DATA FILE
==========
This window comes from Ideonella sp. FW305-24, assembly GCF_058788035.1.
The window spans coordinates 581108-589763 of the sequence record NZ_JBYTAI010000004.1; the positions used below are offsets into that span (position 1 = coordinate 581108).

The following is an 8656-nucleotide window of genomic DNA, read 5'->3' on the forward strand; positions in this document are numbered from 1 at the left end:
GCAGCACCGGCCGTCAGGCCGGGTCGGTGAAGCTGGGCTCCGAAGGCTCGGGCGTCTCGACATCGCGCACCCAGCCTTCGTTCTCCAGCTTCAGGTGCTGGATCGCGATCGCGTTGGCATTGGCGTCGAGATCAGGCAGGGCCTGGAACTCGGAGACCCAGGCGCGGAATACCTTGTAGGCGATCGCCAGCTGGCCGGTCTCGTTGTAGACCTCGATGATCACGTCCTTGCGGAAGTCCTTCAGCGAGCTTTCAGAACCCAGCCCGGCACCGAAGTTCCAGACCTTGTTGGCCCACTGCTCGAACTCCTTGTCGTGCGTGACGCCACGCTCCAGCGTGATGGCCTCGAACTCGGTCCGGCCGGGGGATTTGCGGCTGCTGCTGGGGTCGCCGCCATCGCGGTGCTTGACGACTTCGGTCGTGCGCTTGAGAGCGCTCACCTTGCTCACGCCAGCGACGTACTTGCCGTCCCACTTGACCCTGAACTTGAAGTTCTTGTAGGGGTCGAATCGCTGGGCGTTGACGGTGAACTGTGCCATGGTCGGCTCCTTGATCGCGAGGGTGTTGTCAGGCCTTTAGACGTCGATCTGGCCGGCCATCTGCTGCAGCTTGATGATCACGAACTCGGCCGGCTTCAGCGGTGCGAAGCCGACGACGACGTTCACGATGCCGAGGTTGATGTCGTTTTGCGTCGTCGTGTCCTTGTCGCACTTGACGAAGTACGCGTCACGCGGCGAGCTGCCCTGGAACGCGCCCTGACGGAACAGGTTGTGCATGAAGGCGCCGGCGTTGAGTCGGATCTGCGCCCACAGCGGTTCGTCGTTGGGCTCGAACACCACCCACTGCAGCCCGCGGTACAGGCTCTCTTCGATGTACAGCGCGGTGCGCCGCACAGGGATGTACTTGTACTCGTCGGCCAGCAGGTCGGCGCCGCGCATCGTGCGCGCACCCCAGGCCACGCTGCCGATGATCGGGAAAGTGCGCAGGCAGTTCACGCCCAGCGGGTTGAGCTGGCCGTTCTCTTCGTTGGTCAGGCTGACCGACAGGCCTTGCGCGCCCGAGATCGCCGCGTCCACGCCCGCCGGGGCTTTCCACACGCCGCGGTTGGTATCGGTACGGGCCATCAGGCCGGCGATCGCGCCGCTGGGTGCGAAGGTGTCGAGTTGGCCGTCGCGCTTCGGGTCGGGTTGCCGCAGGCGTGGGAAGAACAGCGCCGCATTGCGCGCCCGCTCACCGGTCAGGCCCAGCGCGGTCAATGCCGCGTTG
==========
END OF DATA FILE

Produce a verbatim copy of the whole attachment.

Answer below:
This window comes from Ideonella sp. FW305-24, assembly GCF_058788035.1.
The window spans coordinates 581108-589763 of the sequence record NZ_JBYTAI010000004.1; the positions used below are offsets into that span (position 1 = coordinate 581108).

The following is an 8656-nucleotide window of genomic DNA, read 5'->3' on the forward strand; positions in this document are numbered from 1 at the left end:
GCAGCACCGGCCGTCAGGCCGGGTCGGTGAAGCTGGGCTCCGAAGGCTCGGGCGTCTCGACATCGCGCACCCAGCCTTCGTTCTCCAGCTTCAGGTGCTGGATCGCGATCGCGTTGGCATTGGCGTCGAGATCAGGCAGGGCCTGGAACTCGGAGACCCAGGCGCGGAATACCTTGTAGGCGATCGCCAGCTGGCCGGTCTCGTTGTAGACCTCGATGATCACGTCCTTGCGGAAGTCCTTCAGCGAGCTTTCAGAACCCAGCCCGGCACCGAAGTTCCAGACCTTGTTGGCCCACTGCTCGAACTCCTTGTCGTGCGTGACGCCACGCTCCAGCGTGATGGCCTCGAACTCGGTCCGGCCGGGGGATTTGCGGCTGCTGCTGGGGTCGCCGCCATCGCGGTGCTTGACGACTTCGGTCGTGCGCTTGAGAGCGCTCACCTTGCTCACGCCAGCGACGTACTTGCCGTCCCACTTGACCCTGAACTTGAAGTTCTTGTAGGGGTCGAATCGCTGGGCGTTGACGGTGAACTGTGCCATGGTCGGCTCCTTGATCGCGAGGGTGTTGTCAGGCCTTTAGACGTCGATCTGGCCGGCCATCTGCTGCAGCTTGATGATCACGAACTCGGCCGGCTTCAGCGGTGCGAAGCCGACGACGACGTTCACGATGCCGAGGTTGATGTCGTTTTGCGTCGTCGTGTCCTTGTCGCACTTGACGAAGTACGCGTCACGCGGCGAGCTGCCCTGGAACGCGCCCTGACGGAACAGGTTGTGCATGAAGGCGCCGGCGTTGAGTCGGATCTGCGCCCACAGCGGTTCGTCGTTGGGCTCGAACACCACCCACTGCAGCCCGCGGTACAGGCTCTCTTCGATGTACAGCGCGGTGCGCCGCACAGGGATGTACTTGTACTCGTCGGCCAGCAGGTCGGCGCCGCGCATCGTGCGCGCACCCCAGGCCACGCTGCCGATGATCGGGAAAGTGCGCAGGCAGTTCACGCCCAGCGGGTTGAGCTGGCCGTTCTCTTCGTTGGTCAGGCTGACCGACAGGCCTTGCGCGCCCGAGATCGCCGCGTCCACGCCCGCCGGGGCTTTCCACACGCCGCGGTTGGTATCGGTACGGGCCATCAGGCCGGCGATCGCGCCGCTGGGTGCGAAGGTGTCGAGTTGGCCGTCGCGCTTCGGGTCGGGTTGCCGCAGGCGTGGGAAGAACAGCGCCGCATTGCGCGCCCGCTCACCGGTCAGGCCCAGCGCGGTCAATGCCGCGTTG